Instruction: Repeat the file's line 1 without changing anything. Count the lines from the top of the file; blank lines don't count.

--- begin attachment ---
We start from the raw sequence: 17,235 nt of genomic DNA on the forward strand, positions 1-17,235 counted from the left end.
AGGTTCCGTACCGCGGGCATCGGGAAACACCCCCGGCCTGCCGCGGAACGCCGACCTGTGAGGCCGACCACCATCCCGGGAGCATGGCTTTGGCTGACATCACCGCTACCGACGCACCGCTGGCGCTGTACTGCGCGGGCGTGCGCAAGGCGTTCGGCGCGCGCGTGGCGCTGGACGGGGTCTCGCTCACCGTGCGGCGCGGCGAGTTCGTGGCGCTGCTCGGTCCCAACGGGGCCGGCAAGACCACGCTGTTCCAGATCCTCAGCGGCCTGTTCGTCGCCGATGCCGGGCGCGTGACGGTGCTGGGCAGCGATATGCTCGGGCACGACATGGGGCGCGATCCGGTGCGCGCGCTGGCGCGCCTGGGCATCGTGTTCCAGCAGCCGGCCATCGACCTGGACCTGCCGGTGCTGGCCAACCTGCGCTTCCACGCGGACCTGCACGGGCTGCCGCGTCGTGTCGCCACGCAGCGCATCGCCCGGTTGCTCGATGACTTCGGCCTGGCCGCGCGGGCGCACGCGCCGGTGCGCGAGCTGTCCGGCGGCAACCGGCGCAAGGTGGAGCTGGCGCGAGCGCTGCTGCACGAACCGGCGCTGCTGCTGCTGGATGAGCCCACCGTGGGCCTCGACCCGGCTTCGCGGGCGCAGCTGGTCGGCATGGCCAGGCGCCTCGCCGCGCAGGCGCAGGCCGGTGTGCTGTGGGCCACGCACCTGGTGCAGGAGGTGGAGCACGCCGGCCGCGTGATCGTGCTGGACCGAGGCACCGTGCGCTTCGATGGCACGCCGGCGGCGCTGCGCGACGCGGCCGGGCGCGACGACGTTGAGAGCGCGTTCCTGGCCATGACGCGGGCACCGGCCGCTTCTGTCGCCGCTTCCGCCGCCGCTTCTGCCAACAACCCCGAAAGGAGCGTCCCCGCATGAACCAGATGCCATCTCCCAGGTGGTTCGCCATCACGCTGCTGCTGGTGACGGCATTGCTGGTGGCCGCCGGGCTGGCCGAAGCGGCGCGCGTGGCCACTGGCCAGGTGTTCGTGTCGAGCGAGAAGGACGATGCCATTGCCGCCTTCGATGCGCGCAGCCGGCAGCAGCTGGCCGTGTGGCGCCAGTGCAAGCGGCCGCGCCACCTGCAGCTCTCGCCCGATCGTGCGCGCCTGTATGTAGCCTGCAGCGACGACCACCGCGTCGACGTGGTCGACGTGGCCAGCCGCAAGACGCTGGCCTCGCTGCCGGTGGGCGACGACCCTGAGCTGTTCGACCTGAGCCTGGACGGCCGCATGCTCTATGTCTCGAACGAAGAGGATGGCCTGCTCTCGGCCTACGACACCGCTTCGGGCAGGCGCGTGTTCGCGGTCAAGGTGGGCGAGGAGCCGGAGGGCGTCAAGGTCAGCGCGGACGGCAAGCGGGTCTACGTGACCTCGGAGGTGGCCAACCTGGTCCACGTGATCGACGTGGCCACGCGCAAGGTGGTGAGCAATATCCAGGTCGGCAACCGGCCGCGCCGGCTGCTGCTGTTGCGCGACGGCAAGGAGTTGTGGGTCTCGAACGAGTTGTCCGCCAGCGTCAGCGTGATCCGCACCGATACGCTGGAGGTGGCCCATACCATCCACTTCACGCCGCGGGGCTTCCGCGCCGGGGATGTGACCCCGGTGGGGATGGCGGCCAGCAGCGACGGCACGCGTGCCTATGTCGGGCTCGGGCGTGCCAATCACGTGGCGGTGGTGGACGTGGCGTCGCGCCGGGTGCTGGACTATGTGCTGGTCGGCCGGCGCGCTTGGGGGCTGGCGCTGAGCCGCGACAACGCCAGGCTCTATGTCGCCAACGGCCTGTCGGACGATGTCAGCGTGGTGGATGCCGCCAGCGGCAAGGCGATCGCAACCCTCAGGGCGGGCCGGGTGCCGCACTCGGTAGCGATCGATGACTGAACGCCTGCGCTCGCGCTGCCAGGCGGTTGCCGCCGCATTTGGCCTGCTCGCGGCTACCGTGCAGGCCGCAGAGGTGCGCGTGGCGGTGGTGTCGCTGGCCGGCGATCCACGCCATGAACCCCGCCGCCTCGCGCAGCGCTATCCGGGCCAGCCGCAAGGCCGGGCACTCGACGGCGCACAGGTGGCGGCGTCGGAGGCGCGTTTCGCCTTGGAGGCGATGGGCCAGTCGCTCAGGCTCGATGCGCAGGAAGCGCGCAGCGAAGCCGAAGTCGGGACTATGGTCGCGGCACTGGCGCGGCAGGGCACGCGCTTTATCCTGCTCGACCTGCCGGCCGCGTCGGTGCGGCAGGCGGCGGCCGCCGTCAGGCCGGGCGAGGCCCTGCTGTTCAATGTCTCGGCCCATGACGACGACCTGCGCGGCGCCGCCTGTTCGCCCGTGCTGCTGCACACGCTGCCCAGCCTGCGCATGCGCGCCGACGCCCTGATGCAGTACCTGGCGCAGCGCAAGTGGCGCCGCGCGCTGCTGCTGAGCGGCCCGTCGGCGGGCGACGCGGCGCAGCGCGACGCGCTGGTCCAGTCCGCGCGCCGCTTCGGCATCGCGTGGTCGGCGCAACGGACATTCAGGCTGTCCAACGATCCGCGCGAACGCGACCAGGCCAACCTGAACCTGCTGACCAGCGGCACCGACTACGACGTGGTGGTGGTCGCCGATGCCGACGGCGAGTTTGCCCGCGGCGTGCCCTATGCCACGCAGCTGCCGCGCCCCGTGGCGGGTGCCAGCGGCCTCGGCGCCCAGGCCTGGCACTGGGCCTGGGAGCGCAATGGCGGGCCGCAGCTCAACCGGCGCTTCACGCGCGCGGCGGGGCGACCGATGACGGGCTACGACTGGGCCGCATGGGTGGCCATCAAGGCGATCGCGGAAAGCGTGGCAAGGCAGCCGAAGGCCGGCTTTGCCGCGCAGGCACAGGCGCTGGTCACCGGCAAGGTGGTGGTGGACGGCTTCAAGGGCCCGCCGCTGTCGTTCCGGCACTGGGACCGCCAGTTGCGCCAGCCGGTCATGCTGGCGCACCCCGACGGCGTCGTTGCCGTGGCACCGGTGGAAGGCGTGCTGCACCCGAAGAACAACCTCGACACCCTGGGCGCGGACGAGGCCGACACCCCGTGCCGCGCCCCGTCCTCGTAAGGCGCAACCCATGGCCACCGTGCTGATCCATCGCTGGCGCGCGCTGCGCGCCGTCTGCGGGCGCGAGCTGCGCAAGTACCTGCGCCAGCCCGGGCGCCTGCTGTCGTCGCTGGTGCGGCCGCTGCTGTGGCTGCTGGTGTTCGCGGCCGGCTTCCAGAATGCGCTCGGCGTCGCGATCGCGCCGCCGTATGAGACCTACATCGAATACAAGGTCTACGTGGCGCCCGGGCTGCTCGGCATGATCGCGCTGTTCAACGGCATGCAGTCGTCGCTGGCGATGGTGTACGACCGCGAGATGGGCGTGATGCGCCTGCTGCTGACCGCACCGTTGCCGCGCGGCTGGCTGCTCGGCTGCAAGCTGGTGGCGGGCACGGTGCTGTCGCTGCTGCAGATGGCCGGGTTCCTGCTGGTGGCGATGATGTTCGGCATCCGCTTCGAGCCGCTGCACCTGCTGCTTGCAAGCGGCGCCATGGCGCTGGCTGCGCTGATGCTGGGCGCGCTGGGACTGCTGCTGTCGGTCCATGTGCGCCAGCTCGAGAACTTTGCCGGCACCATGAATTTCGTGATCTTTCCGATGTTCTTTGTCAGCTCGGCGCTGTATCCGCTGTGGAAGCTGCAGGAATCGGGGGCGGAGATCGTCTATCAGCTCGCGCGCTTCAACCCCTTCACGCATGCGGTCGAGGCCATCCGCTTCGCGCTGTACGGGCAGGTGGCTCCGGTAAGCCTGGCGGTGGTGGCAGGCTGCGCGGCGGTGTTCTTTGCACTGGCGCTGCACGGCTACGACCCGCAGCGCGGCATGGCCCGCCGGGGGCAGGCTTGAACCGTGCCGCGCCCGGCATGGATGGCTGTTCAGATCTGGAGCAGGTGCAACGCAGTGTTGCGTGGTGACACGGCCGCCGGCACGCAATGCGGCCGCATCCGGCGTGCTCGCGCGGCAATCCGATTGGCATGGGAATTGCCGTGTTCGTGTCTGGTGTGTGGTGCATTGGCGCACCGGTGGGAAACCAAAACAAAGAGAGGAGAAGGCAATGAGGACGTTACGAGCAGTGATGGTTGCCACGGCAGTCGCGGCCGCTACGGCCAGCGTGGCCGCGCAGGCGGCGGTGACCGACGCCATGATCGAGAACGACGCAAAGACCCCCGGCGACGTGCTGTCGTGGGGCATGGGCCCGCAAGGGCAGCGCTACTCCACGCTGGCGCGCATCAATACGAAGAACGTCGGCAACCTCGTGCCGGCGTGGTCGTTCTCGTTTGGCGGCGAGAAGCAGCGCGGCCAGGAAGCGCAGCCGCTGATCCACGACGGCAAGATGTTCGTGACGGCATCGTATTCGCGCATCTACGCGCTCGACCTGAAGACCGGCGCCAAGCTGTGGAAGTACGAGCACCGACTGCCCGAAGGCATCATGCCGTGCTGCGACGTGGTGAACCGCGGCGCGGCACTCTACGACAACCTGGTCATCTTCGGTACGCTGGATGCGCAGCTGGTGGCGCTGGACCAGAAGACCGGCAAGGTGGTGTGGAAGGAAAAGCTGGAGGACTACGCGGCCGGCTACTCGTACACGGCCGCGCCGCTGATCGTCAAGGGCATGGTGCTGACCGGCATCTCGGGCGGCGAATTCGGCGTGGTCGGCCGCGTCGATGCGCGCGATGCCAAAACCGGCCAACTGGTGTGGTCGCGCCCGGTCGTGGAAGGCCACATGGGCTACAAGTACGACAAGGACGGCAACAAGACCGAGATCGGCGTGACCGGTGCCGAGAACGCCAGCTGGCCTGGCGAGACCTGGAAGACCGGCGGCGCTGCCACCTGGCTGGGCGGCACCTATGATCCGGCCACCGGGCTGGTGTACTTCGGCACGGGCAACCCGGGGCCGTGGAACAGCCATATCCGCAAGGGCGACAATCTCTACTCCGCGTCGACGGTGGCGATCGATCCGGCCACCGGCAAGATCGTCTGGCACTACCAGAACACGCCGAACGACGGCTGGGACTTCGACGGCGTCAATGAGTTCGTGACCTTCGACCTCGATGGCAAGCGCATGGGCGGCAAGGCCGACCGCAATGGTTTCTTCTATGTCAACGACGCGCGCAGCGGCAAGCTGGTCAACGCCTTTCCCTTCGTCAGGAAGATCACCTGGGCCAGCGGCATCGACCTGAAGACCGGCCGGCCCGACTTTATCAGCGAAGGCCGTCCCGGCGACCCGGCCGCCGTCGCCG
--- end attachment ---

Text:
We start from the raw sequence: 17,235 nt of genomic DNA on the forward strand, positions 1-17,235 counted from the left end.